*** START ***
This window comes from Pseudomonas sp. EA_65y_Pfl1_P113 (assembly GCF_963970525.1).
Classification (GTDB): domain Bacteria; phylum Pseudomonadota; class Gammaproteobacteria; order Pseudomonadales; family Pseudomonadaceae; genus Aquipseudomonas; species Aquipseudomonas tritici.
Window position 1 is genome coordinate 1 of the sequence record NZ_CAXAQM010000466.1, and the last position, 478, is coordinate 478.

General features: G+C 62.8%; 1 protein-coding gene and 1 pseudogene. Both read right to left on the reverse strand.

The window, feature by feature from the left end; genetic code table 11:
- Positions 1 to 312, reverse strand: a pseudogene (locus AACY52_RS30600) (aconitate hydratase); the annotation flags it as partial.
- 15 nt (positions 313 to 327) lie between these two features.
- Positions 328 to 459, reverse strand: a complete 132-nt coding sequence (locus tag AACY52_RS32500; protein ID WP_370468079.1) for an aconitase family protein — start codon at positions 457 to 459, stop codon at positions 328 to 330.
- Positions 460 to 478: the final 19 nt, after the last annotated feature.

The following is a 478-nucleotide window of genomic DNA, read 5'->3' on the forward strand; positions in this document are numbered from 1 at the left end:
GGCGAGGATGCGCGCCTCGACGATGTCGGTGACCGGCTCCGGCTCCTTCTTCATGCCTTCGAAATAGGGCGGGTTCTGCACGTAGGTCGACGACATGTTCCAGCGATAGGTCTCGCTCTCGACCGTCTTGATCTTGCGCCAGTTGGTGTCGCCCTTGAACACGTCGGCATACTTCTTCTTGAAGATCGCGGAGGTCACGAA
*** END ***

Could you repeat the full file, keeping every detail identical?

This window comes from Pseudomonas sp. EA_65y_Pfl1_P113 (assembly GCF_963970525.1).
Classification (GTDB): domain Bacteria; phylum Pseudomonadota; class Gammaproteobacteria; order Pseudomonadales; family Pseudomonadaceae; genus Aquipseudomonas; species Aquipseudomonas tritici.
Window position 1 is genome coordinate 1 of the sequence record NZ_CAXAQM010000466.1, and the last position, 478, is coordinate 478.

General features: G+C 62.8%; 1 protein-coding gene and 1 pseudogene. Both read right to left on the reverse strand.

The window, feature by feature from the left end; genetic code table 11:
- Positions 1 to 312, reverse strand: a pseudogene (locus AACY52_RS30600) (aconitate hydratase); the annotation flags it as partial.
- 15 nt (positions 313 to 327) lie between these two features.
- Positions 328 to 459, reverse strand: a complete 132-nt coding sequence (locus tag AACY52_RS32500; protein ID WP_370468079.1) for an aconitase family protein — start codon at positions 457 to 459, stop codon at positions 328 to 330.
- Positions 460 to 478: the final 19 nt, after the last annotated feature.

The following is a 478-nucleotide window of genomic DNA, read 5'->3' on the forward strand; positions in this document are numbered from 1 at the left end:
GGCGAGGATGCGCGCCTCGACGATGTCGGTGACCGGCTCCGGCTCCTTCTTCATGCCTTCGAAATAGGGCGGGTTCTGCACGTAGGTCGACGACATGTTCCAGCGATAGGTCTCGCTCTCGACCGTCTTGATCTTGCGCCAGTTGGTGTCGCCCTTGAACACGTCGGCATACTTCTTCTTGAAGATCGCGGAGGTCACGAA